Systems Perspectives on Modelling and Managing Future Anthropogenic Emissions in Urban Areas : Nitrogen, Phosphorus and Carbon Studies in Stockholm, Sweden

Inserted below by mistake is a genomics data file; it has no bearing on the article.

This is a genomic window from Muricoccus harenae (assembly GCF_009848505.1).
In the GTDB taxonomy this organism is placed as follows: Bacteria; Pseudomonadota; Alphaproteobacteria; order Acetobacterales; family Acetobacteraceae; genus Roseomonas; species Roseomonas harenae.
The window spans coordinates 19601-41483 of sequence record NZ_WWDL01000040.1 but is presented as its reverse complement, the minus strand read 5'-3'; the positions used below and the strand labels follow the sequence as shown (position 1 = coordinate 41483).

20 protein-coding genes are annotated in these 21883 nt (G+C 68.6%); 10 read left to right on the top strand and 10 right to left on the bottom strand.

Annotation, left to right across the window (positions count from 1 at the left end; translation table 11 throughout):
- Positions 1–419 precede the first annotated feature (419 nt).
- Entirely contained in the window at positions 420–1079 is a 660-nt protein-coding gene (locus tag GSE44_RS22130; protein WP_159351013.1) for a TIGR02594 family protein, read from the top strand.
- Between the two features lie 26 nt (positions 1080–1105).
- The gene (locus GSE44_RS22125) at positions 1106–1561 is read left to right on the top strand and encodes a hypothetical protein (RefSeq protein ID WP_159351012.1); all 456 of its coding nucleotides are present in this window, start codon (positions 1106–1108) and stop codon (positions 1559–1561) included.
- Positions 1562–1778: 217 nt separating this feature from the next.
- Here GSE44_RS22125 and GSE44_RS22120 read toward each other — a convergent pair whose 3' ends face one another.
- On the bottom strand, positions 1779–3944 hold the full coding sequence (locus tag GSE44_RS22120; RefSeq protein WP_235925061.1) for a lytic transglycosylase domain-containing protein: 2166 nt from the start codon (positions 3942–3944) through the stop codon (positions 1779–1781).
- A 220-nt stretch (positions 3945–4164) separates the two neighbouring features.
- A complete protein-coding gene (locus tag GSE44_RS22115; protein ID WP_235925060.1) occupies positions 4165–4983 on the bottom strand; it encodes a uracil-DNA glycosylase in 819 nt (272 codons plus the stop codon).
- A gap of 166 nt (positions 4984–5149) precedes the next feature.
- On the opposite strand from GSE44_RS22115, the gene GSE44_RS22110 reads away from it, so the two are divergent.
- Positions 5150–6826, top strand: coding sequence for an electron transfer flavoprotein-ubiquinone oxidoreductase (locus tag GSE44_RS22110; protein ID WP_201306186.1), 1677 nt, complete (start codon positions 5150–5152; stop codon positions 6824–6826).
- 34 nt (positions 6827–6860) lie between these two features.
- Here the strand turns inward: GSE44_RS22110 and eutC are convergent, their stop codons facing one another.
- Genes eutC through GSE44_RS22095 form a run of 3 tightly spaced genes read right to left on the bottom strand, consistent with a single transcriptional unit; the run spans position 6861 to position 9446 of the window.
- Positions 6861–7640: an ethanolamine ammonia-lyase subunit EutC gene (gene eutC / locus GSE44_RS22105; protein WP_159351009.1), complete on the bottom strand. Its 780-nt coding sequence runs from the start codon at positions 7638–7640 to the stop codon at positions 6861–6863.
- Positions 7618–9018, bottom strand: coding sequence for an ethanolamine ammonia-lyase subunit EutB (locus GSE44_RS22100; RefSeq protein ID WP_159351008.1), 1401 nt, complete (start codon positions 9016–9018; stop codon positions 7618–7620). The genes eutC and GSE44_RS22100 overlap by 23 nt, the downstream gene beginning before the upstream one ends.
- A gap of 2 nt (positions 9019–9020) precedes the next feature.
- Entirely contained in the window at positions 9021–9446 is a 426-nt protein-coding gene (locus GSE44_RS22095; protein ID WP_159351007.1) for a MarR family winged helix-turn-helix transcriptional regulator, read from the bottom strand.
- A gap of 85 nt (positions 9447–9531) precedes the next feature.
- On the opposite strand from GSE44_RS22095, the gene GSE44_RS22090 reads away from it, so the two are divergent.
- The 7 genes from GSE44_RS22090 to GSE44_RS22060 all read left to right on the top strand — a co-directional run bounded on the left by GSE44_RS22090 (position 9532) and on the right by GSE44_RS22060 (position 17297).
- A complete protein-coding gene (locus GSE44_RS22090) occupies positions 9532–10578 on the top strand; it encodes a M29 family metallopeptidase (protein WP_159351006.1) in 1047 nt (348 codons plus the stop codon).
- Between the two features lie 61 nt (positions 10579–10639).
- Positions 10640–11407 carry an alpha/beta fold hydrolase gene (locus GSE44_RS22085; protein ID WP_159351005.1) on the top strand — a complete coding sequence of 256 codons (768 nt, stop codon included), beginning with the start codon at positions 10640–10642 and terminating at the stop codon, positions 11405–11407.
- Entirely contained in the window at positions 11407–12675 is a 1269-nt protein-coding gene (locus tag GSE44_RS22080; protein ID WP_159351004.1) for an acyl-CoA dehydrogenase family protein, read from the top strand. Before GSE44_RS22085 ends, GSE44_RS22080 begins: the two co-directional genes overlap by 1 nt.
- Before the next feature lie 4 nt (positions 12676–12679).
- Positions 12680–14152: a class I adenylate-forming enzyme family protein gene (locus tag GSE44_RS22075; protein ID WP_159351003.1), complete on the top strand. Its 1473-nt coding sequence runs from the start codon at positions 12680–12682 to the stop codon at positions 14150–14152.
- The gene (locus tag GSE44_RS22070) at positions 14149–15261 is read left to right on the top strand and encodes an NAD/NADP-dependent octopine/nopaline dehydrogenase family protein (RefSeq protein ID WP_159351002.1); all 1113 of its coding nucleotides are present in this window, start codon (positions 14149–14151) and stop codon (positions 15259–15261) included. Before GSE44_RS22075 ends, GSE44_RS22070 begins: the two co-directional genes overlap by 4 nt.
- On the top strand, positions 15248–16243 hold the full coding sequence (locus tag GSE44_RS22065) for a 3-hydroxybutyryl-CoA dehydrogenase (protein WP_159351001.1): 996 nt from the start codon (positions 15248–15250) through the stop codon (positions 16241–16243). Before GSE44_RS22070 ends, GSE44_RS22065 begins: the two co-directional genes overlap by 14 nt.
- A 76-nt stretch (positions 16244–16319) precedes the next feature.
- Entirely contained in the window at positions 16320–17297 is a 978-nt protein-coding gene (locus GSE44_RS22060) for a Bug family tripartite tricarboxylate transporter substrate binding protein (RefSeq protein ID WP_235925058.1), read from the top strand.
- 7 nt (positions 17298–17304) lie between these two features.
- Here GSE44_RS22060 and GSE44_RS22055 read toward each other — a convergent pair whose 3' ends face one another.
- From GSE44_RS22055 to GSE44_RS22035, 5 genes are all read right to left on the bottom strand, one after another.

Abstract: Managing anthropogenic emissions in urban areas is a major challenge in sustainable environmental development for cities, and future changes and increasing urbanisation may increase this challenge. Systems perspectives have become increasingly important in helping urban managers understand how different changes may alter future emissions and whether current management strategies can efficiently manage these emissions. This thesis provides some systems perspectives that have been lacking in previous studies on modelling and managing future anthropogenic emissions in urban areas. The city of Stockholm, Sweden, was selected as the study site and studies about nitrogen, phosphorus and carbon were chosen, given world-wide urban eutrophication and global concerns about climate change. A substance flow analysis (SFA) structured model, comprising a source model coupled with a watershed model in an SFA structure, was developed to investigate future nutrient loading scenarios under various urban changes in small urban lake catchments. The results demonstrated that climate change potentially posed a greater threat to future nutrient loads to a selected lake catchment in Stockholm than the other scenarios examined. Another SFA-based study on future phosphorus flows through the city of Stockholm indicated that the best management option may depend on the perspective applied when comparing future scenarios of phosphorus flows and that both upstream and downstream measures need to be considered in managing urban phosphorus flows. An evaluation approach for examining current management plans and low-carbon city initiatives using the Driving forces-Pressure-States-Impact-Response (DPSIR) framework, was formulated. With such an evaluation approach, investigation of how well selected plans cover different aspects of the DPSIR framework and whether root causes and systematic measures are highlighted is possible. The results revealed that the current low-carbon city initiative in Stockholm falls within pressure-based, driver-orientated plans and that technical, institutional and cognitional measures are generally well covered. 

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